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Vegetable seed review: De Morges Braun lettuce

Jan 01, 2011

 I've grown this plant many times in the past, and I've been impressed at how it keeps damping-off diseases at bay and grows relatively fast in cool weather. Right now, I'm itching for spring, and I planted some indoors (without a heat map), thinking that I could transplant them out relatively early.

If you're looking for a lettuce that is tolerant of cool soils, this is a good seed to stock up on. I bought it through Territorial Seed Check out my other seed recommendations.

Comments

Nice plants, are you in zone 7,8,9?
I live in zone 8
Amy, have you ever come across any research saying that redder greens & lettuces have more anti-oxidants? I keep suspecting that it's out there - but haven't seen any myself.
Do you have a copy of Harold McGee's "On Food and Cooking"? This is an excellent book about food. It was required reading when I was in culinary school, though, I already owned the book prior to my arrival. http://astore.amazon.com/livinoutsithe-20/detail/0684800012 Here is a link to buy it through my Amazon store, should you be interested. So, to answer your question, there are a few different pigments that show up in your food. Chlorophyll, carotenoids, anthocyanins, and anthocyanidin. Chlorophyll makes green, carotenoids make yellows and orange, anthocyanins make blues and purples. These pigments, carotenoids, anthocyanins, anthocyanidins, are also the antioxidants that you are referring to. This is why the scientists say that you should eat your colors. So... if you are looking for antioxidants in your vegetables, for the most part all you have to do is look at the colors. The colors indicate that there are high levels of those pigments, which are the antioxidants you are looking for. If you look on some of the seed descriptions for the redder or purple-ish lettuces they will frequently talk about high levels of antioxidants. I saw a story on the news a while ago about the All-Blue potato. The newscasters were saying how they had talked to a scientist who said that the All-blue potatoes were amazingly high in antioxidants and it is a powerhouse food. And I thought to myself: well of course it is just look at it! They failed to mention that the mere color of the vegetable indicates its presence. On the flip side, anthocyanins can also contribute to an astringent sensation in your mouth. Just think of what happens sometimes with red wine. This is partly why red wine is often only served with food, because it will tame down the level of astringency in the wine. A little color is good, but sometimes it can be too much. This is probably why I don't care for the red-stemmed chard. Phew. Sorry, I'm kind of a food dork. Here's a link to wikipedia about anthocyanins: http://en.wikipedia.org/wiki/Anthocyanin Hmmm... maybe I should write a blog post about this.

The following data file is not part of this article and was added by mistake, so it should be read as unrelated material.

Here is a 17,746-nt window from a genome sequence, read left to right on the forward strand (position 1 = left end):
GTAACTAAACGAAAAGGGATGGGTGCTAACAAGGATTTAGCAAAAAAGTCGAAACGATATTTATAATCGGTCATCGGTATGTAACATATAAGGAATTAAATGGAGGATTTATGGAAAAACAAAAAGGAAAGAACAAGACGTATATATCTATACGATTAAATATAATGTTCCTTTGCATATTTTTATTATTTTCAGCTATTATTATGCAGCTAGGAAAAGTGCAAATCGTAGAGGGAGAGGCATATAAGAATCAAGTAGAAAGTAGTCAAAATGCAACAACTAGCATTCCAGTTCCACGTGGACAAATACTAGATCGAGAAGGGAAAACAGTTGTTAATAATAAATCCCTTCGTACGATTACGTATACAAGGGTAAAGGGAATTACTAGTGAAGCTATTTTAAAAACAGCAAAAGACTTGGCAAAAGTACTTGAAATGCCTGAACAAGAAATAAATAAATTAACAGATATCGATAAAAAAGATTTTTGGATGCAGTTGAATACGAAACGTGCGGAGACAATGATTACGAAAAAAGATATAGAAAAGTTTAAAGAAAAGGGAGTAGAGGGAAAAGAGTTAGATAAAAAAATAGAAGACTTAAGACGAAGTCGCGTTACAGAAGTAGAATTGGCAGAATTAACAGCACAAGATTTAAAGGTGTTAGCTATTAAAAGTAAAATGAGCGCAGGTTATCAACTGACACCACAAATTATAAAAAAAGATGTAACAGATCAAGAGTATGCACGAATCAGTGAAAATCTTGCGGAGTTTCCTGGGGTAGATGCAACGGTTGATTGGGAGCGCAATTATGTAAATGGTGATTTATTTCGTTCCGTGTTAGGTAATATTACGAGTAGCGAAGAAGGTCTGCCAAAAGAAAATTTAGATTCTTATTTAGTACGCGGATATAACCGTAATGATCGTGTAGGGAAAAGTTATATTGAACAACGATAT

Amy, this is only a teaser for an interesting blog. We take too many pills and liquid supplements when fresh, colorful vegetables and fruits could supply the anti oxidents we need. I'm looking forward to more information from you on this subject . Stay natural, David
Amy a blog sounds good, you could put a topic on the "Nutrition" Group also.
I second David's "looking forward to more" - was going to say I think you have already written an excellent blog post here ... Because you are so full of the subject & have integrated such a big range of related aspects - you can pour out the essence of the info, put it in context, plus make it readable, memorable & fun. Albert Einstein said, "If you know what you're doing, you can explain it to an intelligent ten year old." Again, your little son is a lucky boy, growing up in your company. And so are your readers & followers of your blog lucky. Your gift is especially important for the audience mindset your blog targets - people who want to learn more about living productively. Thank you for the great further leads. On Food and Cooking is a must for rebuilding my library & I will definitely come to your Amazon store to pick it up.
Thanks Jessica! I hope to write a post about this soon, for other people who may be wondering the same thing. For now, I'm taking the Oregon State University's Master Gardener course, which is my current focus and has my head spinning. I hope, if I can figure out how to write about it, to publish my notes on the blog. I think that would be awfully helpful for people! Thanks for the kind words!

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